Core Set 2020 brings the potential for new competitive decks based around tribal themes. The set released on Arena earlier this week and in paper this weekend. The first deck I wanted to try was Vampire Tribal. The new pieces that Core Set 2020 give to the deck may bring the tools needed to make the deck competitive. Vampires have been around from the beginnings of Magic the Gathering. At different times vampire decks have had a solid place in the metagame.

With the additions from Core Set 2020, vampires have a chance to rise again. The set provides three new vampires for the deck that came out of the Ixalan block. The new additions are Knight of the Ebon Legion, Bloodthirsty Aerialists, and Vampire of the Dire Moon.

Here is my first take on the deck. It needs to be refined more to get to a Tier 2 deck that can beat the best decks in the format when it plays as designed.

Vampire Tribal

Creatures (24)
Knight of the Ebon Legion
Vampire of the Dire Moon
Vicious Conquistador
Skymarcher Aspirant
Adanto Vanguard
Legion Lieutenant
Bloodthirsty Aerialists
The Haunt of the Hightower

Planeswalkers (4)
Sorin, Imperious Bloodlord

Instants (4)
Cast Down

Enchantments (6)
Conclave Tribunal
Legion's Landing

Land (22)
Godless Shrine
Isolated Chapel
Temple of Silence
Sideboard (15)
Sorin, Vengeful Bloodlord
Vraska's Contempt
Ajani, Adversary of Tyrants
Unbreakable Formation
Cast Down

Each of these cards adds key value for the deck. Knight of the Ebon Legion and Vampire of the Dire Moon give the deck two additional one drops that helps the deck play faster, giving it more aggro power than the previous version. The knight can quickly impact the game by adding a +1/+1 counter when a player loses 4 or more life. He has the ability to pay to get +3/+3 until the end of the turn for two colorless mana and a black mana, so by turn three you can start adding counters. Another way to get a counter is to use Adanto Vanguard’sability to gain indestructible by paying four life.

Vampire of the Dire Moon is the ideal blocker and has good synergy with Bloodthirsty Aerialists. This vampire has deathtouch and lifelink making it a valuable tool in the deck. It helps Aerialists gets a +1/+1 counter when it attacks or blocks. Aerialists’ ability to fly adds evasion to the deck.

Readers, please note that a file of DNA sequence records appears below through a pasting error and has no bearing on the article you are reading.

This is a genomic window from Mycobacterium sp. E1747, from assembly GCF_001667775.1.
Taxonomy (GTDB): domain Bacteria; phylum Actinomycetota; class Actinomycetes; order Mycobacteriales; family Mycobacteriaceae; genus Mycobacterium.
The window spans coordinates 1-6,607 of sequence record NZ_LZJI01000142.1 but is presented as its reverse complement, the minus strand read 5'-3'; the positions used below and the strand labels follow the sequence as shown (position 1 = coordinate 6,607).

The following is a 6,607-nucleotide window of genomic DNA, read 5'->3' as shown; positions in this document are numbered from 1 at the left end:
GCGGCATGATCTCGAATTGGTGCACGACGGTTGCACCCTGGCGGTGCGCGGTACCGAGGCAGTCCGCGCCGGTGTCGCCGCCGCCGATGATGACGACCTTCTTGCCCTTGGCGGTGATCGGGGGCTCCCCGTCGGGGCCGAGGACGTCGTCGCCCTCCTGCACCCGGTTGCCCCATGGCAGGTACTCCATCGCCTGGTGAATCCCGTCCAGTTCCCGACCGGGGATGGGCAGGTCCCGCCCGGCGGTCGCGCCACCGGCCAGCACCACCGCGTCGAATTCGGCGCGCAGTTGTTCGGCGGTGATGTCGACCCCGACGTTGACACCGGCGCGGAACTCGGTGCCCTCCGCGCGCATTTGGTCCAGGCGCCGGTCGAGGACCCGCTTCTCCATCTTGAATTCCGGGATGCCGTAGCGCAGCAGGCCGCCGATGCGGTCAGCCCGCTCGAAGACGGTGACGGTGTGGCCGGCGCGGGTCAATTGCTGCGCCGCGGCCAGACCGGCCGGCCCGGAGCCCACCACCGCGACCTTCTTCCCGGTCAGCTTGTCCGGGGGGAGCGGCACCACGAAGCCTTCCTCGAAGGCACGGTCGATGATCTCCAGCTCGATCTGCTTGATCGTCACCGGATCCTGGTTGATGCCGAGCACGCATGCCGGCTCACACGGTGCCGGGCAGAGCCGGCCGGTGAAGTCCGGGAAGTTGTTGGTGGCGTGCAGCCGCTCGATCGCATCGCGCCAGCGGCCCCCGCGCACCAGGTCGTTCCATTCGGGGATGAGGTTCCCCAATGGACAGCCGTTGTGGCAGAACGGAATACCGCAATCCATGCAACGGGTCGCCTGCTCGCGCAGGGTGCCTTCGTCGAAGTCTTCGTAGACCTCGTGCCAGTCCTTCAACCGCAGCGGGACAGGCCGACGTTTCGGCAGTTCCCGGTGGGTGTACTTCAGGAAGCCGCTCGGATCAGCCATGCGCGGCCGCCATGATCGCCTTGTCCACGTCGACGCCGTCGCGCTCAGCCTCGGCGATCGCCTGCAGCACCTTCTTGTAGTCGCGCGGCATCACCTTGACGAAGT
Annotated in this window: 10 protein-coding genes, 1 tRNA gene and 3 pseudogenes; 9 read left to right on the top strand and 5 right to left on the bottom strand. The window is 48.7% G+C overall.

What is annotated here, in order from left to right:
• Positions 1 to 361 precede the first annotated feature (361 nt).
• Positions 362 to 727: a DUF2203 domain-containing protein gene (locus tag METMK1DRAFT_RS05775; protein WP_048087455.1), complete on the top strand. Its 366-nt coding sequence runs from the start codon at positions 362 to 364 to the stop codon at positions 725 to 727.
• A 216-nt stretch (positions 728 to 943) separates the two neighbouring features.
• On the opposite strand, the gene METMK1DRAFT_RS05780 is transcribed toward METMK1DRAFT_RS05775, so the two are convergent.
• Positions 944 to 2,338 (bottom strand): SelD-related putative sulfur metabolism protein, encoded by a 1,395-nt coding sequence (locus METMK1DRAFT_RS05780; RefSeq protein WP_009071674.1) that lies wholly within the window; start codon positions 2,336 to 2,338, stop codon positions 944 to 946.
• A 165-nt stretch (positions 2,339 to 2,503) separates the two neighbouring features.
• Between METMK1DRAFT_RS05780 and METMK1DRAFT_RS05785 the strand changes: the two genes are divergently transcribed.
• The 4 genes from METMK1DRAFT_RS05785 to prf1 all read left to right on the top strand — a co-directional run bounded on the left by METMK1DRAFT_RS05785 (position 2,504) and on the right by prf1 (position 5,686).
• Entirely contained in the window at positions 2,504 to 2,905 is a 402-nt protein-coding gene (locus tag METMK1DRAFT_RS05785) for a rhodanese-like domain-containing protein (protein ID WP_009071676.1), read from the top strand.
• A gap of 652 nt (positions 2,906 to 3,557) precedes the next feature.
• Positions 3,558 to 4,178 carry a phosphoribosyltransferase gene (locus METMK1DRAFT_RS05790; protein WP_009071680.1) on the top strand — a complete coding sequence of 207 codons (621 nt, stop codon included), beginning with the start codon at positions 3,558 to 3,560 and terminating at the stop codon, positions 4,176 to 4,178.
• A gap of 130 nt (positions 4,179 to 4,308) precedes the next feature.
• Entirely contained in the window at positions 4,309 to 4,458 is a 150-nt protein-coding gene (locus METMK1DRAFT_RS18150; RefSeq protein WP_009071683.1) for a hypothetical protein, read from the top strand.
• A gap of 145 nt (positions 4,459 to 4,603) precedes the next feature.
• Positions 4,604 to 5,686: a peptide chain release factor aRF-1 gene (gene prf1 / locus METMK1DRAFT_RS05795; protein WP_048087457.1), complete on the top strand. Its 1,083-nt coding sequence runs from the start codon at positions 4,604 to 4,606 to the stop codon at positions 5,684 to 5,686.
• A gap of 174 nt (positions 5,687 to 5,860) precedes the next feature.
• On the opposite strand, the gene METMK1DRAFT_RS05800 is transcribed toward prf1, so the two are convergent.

The third addition is Bloodthirsty Aerialists. It is a 2/3 flyer for a colorless mana and two black mana. Aerialists ability to add a +1/+1 counter when you gain life makes this a playable card in the deck. Legion’s Landing ability to create a vampire token with lifelink and Vampire of the Dire Moon give the deck a minimum of seven possible ways to gain life without using Sorin’s abilities.

The final addition is Sorin, Imperious Bloodlord. This planeswalker was designed for a vampire deck. Each of his plus abilities aids your game plan. Getting to add a +1/+1 counter, deathtouch, and lifelink to one of your vampires helps to push the deck forward. The second ability allows you to do three damage to any target. This allows you to deal with threat on the battlefield. Potentially the most important ability is Sorin’s -3 ability. It allows you to put a vampire from your hand onto the battlefield without paying its mana cost.

The ideal play is The Haunt of the Hightower. While a 3/3 flyer with lifelink for six mana does not seem good when you are casting it from your hand, putting it into play for free with Sorin makes it a powerful turn three play.

Here are a few take a ways from my play testing of the deck. First, against decks that play removal like Cry of the Carnarium you should use Sorin’s +1 ability to give creatures you want to protect a +1/+1 counter because many of your creatures have two toughness already and adding the counter will get them out of the range of Cry. It’s a good idea to play your low-cost creatures out slower when you know that your opponent has Cry, so that you can better protect them.

Second, the deck preformed well against other aggro decks because of the life gain in the deck. It performed particularly well against the Mono-Red Aggro deck. Going wide early helped the deck deal with the threats that Mono-Red presents. In the games I lost, I typically flooded and was not about to catch-up on-board presence.

Third, the deck had difficulty with control decks because they have to many removal pieces and the deck only has a few pieces that can interact with planeswalkers without attacking with creatures. Finding the right pieces to interact with Esper and Grixis control will be important to making the deck competitive.
Fourth, the sideboard is not a finished product. More play testing will be needed to find the correct pieces to better interact with these decks.

Good luck trying out the deck. I think it is a fun deck to play with interesting play paths.

Until next time, good luck finding your win condition!